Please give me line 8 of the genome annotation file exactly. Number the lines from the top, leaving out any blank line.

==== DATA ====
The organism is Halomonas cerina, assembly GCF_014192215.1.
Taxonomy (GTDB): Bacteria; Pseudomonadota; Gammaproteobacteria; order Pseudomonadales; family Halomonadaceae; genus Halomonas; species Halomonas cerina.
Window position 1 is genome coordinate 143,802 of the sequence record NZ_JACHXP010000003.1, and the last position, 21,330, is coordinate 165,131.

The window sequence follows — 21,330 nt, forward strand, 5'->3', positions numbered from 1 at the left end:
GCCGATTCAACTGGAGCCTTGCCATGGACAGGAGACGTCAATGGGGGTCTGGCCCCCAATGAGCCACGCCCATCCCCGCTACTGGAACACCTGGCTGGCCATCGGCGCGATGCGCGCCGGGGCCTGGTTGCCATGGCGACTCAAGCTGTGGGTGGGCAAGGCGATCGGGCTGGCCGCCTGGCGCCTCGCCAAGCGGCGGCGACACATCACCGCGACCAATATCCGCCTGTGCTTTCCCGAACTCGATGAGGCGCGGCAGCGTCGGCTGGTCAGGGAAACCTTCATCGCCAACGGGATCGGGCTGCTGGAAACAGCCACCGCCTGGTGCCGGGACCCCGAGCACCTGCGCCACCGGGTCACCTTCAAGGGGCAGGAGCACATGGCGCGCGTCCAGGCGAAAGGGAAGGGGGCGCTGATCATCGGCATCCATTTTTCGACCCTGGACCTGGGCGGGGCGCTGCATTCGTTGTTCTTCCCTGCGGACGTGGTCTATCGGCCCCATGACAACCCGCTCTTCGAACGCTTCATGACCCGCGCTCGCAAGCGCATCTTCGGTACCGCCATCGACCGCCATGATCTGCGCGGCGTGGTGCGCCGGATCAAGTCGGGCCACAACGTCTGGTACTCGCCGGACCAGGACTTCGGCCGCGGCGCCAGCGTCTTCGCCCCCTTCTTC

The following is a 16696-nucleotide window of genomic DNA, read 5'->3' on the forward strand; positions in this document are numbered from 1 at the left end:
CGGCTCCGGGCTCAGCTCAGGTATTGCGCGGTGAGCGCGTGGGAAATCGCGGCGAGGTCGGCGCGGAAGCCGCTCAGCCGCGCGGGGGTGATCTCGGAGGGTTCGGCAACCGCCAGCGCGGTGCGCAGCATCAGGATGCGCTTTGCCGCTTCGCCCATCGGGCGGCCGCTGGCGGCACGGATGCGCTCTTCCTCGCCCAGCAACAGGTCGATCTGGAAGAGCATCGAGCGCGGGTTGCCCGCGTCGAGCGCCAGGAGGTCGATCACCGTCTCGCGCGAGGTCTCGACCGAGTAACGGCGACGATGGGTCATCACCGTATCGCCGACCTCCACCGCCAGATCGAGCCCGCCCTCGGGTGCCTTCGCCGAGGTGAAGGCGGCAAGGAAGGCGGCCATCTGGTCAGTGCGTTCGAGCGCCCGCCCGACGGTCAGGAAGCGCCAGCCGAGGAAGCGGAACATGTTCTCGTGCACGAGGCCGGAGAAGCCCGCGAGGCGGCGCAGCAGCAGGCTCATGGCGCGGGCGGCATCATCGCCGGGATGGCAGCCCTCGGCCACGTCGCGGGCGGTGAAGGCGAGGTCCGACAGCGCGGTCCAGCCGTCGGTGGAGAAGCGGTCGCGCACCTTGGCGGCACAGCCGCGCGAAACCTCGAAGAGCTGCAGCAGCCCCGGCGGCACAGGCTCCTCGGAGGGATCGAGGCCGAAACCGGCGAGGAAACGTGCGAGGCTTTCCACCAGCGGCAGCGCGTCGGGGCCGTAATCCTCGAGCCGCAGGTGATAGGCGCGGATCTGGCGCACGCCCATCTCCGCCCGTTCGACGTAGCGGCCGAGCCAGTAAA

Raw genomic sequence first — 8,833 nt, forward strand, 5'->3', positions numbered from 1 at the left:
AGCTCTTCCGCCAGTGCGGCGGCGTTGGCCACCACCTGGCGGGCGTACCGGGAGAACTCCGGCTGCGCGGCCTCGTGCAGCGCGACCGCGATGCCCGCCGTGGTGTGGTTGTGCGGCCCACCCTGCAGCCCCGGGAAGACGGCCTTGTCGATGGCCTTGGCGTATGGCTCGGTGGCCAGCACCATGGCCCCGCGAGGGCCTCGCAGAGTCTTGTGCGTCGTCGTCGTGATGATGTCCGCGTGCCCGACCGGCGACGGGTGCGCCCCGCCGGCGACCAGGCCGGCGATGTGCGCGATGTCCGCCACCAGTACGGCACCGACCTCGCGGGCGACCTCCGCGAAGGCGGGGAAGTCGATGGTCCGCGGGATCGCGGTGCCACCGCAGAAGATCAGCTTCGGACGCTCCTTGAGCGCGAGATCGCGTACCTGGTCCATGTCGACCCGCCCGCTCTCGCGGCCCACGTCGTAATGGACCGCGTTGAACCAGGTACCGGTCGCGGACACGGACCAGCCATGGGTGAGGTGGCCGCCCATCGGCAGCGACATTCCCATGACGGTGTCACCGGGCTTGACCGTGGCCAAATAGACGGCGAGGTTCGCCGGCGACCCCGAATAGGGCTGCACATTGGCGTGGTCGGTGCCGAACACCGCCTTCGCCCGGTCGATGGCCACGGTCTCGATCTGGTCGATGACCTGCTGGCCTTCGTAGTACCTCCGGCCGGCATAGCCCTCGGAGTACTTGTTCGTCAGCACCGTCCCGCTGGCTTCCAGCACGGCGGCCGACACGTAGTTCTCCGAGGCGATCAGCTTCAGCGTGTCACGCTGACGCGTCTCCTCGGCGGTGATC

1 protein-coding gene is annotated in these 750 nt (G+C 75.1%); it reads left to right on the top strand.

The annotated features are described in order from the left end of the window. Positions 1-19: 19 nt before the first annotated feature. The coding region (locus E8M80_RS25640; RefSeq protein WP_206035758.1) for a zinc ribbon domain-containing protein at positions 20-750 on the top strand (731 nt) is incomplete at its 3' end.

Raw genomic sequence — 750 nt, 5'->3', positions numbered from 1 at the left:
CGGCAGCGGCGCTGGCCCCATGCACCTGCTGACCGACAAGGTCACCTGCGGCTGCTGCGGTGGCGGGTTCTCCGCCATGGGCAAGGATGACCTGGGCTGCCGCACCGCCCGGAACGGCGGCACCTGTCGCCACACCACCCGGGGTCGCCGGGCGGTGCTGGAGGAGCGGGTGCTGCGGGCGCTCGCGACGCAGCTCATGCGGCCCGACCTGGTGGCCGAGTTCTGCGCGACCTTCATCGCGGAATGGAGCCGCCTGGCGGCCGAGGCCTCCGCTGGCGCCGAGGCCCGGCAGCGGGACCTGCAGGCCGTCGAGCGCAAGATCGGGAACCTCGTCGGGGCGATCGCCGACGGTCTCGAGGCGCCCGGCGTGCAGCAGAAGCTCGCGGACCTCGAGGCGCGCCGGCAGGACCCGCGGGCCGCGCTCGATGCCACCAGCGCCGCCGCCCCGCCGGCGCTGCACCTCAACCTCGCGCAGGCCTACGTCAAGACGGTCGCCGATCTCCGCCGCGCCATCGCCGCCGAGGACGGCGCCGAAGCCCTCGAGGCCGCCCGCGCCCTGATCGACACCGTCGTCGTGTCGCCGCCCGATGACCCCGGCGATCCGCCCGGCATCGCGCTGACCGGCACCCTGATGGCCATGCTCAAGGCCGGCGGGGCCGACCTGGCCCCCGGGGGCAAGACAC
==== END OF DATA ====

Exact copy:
Raw genomic sequence first — 8,833 nt, forward strand, 5'->3', positions numbered from 1 at the left: